In a highly innovative institutional and geographical framework, university research teams from the Chulalongkorn University in Bangkok, the University of Buenos Aires, and The New School in New York City have decided to undertake a collaborative research project in the field of design and social development. These research teams have come together in a time of economic crisis in the US (2008-2011), and recognize the economic crises in Thailand (1997-1998) and Argentina (2001-2002). Now is a time when old paradigms and frameworks have been disproven and there is an active search for new approaches.
The group attempts to identify the footprints of the future in the present city – signs likely to indicate the direction of change such as innovative forms of practice, at different levels and scales – whether at the neighborhood or city level. The objective of this activity is to explore what can be gained by working together from different disciplines. By looking at cases on the ground, the research teams from Argentina, Thailand and The United States improves upon current understanding of the city by identifying possible innovative ways to see urban phenomena, and by developing venues for building understanding of the relationships between design, social science and technology. This research takes place in three points around the globe in a time of flux and uncertainty about the future.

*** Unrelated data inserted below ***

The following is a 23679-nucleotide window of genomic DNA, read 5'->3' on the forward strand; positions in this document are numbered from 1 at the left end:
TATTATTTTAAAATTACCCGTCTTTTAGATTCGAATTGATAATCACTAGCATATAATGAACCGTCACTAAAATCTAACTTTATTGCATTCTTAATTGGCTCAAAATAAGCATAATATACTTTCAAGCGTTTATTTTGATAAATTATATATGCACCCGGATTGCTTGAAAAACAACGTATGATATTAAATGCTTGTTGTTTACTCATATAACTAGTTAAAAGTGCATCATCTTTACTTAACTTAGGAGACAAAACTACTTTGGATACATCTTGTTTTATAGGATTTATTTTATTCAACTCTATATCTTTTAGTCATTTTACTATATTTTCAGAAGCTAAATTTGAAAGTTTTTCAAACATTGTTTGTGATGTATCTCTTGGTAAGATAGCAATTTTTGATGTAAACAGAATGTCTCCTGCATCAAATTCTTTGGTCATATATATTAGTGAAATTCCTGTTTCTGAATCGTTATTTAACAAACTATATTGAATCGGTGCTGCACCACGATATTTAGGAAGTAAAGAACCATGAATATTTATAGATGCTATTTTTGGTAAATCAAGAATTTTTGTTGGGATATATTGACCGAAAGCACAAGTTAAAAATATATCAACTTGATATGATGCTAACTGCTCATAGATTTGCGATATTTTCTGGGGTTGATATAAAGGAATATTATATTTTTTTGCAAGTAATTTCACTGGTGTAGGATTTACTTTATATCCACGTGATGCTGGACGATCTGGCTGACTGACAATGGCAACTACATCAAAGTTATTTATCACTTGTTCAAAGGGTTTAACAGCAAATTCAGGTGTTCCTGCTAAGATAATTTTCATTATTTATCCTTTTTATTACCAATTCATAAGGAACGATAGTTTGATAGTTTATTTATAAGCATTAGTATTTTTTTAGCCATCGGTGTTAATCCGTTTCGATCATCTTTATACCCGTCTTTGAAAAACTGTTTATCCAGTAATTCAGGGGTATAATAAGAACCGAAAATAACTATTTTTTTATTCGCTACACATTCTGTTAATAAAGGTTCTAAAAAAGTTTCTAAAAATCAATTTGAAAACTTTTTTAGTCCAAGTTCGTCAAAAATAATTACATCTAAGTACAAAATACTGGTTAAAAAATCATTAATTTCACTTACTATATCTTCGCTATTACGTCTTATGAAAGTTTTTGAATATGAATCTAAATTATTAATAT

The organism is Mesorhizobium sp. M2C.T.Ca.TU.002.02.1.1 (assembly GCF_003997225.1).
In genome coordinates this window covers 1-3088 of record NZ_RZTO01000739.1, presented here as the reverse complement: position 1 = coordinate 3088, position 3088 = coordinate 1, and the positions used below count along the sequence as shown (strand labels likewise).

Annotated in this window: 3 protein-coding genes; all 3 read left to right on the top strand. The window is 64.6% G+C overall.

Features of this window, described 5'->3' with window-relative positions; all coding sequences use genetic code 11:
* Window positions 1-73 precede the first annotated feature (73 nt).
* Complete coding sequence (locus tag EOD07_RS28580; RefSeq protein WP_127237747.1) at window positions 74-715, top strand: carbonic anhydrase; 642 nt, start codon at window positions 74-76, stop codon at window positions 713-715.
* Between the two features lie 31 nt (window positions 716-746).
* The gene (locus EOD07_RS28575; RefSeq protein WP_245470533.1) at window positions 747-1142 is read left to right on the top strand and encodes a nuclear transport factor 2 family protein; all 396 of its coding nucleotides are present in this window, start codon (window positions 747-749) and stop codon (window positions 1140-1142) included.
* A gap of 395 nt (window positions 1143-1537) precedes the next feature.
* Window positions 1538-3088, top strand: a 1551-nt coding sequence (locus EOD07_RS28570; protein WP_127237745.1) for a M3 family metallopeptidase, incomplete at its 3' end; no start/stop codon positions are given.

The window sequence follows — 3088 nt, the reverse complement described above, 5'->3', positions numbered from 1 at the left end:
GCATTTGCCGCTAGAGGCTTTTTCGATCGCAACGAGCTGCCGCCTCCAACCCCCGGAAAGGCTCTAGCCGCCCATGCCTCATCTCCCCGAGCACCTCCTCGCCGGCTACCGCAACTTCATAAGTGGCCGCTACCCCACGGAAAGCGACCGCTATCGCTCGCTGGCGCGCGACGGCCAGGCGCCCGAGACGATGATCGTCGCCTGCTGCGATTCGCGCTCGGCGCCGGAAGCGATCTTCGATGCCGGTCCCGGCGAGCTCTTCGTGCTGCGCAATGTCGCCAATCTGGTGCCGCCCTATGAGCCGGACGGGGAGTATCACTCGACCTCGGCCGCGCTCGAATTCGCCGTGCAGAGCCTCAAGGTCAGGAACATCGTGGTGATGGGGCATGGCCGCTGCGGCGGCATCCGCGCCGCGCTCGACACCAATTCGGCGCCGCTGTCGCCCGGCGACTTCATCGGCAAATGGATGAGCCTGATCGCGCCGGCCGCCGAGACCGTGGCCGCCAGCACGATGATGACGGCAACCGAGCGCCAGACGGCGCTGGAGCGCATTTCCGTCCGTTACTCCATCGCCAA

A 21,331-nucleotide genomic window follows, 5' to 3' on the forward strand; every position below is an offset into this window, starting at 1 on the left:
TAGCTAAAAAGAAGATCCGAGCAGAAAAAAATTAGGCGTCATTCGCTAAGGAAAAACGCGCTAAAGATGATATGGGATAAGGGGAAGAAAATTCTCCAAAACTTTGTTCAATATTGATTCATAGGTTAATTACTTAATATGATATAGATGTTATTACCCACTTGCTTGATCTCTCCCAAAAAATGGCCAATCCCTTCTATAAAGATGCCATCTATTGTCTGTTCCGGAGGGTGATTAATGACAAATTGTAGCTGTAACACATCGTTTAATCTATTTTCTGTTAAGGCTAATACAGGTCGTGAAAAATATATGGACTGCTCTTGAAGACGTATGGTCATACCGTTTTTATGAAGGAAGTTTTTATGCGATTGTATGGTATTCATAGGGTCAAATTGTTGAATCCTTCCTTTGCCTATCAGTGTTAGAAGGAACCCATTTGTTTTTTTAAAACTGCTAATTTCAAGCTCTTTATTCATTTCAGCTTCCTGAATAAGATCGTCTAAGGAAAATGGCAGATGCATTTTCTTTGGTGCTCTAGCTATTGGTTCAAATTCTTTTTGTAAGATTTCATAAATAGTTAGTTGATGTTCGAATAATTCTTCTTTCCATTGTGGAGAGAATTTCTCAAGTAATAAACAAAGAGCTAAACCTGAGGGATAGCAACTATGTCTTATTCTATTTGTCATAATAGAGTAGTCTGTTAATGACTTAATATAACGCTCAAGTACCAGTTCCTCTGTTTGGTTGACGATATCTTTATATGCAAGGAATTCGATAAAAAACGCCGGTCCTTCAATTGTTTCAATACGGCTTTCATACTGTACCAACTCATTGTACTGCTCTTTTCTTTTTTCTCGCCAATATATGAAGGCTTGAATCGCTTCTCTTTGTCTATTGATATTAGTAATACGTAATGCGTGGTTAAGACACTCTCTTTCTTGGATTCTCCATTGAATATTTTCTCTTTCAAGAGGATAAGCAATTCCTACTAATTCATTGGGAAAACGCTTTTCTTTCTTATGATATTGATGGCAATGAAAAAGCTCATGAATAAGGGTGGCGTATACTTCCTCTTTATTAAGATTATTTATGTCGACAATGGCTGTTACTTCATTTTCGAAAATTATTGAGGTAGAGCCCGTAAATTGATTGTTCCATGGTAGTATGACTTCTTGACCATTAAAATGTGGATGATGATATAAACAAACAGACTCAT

The proposed research project is to work in three cities: Bangkok, Buenos Aires, and New York, simultaneously, using non-traditional approaches from social science, history, and design. Through the analysis of similarities and differences across cities from the different disciplinary perspectives, the project focuses not primarily on the disciplines themselves but rather on how to build a common language through which to work in the intersection of design and social science. As a starting point, it will be interesting to see what social scientists, historians and designers identify as innovative, what they observe, how they observe, and, in the end, what do they consider important?
Ultimately, the project seeks to discover what language can help connect the different perspectives. Is this possible? Is this productive? Are there theoretical or empirical advances or results?